This one I couldn’t finish in decent time either and I took the usual solace in the usual ‘busy schedule’ bahana. But the thought provoking ideas of Holger Kersten were worthy of every stretched minute.
The bold note which the book begins with is nothing like it when it ends. The end result was that I couldn't care less if Kersten’s hypothesis seems to me proven or not. But what the book did for me was an entirely different deal. What was in it for me was this wonderful way in which parallels were drawn between the major religions of the world. Also the painstaking research that has been put in by the author to trace the common etymological origins of similar religious terminology is a treat.
For a religion and language buff like me, the delight at each discovery was twice as much. Reading the book opened up the grand vista to the evolution of world religions as it did to the minds of men who wield religion for power; a topic that has always fascinated me. My intellectual interests apart, the book transfused in me a lasting sense of unity on a ‘personal’ front. The challenges of an inter-religion marriage are many and minute. Its difficult to say which grazes what and from where stems trouble. For a Hindu woman with a Catholic husband, the idea of the possibility of a culmination of the two religions is ‘relieving’, albeit a far-fetched idea.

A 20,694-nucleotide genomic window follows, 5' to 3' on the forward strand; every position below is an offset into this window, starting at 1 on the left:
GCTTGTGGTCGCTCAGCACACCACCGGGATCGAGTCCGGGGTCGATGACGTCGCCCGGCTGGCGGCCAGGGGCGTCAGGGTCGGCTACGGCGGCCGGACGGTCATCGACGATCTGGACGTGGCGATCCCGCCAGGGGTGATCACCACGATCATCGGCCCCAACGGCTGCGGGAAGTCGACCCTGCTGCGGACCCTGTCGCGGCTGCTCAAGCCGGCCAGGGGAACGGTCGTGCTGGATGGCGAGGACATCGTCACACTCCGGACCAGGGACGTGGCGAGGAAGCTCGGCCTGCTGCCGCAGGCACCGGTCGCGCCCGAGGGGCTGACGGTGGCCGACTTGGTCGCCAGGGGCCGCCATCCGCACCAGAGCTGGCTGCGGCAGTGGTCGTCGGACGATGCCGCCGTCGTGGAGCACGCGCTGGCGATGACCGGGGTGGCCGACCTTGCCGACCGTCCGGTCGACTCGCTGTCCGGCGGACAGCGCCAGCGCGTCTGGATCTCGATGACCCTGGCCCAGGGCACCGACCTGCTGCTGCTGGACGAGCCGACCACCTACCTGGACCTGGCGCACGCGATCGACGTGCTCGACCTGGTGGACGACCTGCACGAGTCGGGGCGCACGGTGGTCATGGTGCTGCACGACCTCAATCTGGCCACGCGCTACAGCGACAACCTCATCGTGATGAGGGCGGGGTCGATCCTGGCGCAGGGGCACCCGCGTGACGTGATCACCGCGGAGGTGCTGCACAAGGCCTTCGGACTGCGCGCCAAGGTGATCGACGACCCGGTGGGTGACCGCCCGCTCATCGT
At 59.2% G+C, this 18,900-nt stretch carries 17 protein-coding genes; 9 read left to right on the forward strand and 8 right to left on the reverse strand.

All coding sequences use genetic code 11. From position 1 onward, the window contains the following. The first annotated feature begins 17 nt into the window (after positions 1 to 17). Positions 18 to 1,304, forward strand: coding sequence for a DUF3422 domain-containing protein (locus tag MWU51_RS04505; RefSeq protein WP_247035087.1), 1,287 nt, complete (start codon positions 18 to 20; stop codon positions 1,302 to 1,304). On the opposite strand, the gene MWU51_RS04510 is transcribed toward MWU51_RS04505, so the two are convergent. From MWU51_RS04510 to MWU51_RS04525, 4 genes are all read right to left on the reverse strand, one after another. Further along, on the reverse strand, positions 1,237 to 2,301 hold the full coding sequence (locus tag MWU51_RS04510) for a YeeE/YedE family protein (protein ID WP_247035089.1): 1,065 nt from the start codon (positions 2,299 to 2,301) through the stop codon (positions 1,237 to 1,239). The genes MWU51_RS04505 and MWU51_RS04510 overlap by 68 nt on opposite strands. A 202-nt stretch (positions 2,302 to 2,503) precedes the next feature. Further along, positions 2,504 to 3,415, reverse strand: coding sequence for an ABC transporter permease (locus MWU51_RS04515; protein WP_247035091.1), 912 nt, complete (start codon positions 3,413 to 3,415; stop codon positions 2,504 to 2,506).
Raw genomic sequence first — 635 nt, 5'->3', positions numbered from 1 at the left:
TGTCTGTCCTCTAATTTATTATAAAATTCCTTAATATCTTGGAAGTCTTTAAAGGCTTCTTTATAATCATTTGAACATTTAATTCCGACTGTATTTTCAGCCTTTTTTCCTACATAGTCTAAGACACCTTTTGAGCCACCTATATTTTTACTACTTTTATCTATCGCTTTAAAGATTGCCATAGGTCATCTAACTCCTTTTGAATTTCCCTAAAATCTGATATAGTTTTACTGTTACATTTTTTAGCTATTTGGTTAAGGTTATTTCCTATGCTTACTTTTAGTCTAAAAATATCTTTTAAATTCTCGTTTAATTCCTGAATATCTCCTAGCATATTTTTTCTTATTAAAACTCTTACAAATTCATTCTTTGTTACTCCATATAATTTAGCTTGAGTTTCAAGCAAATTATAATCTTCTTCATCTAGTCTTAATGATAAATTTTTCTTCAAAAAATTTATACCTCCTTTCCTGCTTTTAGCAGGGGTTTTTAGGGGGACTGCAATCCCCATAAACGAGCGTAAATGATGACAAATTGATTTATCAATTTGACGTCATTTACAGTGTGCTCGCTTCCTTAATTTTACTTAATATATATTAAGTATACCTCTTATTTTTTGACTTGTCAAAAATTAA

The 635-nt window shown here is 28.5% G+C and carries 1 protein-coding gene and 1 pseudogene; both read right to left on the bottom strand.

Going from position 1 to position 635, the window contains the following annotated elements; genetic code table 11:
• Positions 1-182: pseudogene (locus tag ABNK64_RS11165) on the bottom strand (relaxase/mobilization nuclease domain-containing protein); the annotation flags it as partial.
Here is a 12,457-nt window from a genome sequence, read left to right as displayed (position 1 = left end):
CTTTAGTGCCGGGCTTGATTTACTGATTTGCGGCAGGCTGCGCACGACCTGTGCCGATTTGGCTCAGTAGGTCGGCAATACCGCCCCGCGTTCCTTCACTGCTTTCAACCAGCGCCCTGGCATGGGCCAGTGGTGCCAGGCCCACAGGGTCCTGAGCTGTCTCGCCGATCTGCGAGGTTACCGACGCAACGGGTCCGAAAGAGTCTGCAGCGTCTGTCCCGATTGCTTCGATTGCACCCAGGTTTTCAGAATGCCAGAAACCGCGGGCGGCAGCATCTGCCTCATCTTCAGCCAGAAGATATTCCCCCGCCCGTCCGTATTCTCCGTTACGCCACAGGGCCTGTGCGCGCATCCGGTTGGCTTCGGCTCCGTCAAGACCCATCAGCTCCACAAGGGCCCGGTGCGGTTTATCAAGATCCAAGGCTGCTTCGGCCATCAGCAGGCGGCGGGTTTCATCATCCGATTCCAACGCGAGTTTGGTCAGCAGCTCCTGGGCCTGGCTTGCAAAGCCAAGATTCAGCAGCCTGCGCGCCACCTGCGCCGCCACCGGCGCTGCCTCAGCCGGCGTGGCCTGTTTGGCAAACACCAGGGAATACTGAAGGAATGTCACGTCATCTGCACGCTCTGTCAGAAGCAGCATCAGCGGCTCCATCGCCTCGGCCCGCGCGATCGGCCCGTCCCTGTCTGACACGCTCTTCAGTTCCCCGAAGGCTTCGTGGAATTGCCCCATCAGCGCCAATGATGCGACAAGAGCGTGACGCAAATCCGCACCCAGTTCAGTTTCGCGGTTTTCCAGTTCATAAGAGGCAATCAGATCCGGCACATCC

I’ve experienced smug seconds though when I almost believed that Christ was ‘inspired’ (Bollywood music director-style) by Buddhism via Hinduism; felt that undeserving sense of superiority over the other- like the naive ‘My God is greater than yours’ kind of a thing. But the bottom line was this pervading sense of unity, knowing that he and I are fundamentally the same, no matter how different our religious garbs look. Not that I hadn’t known it all along, but to see it reiterated in print seemed to bolster my conviction.
All in all, I’m too bothered with my relationship to be bothered with who lived where.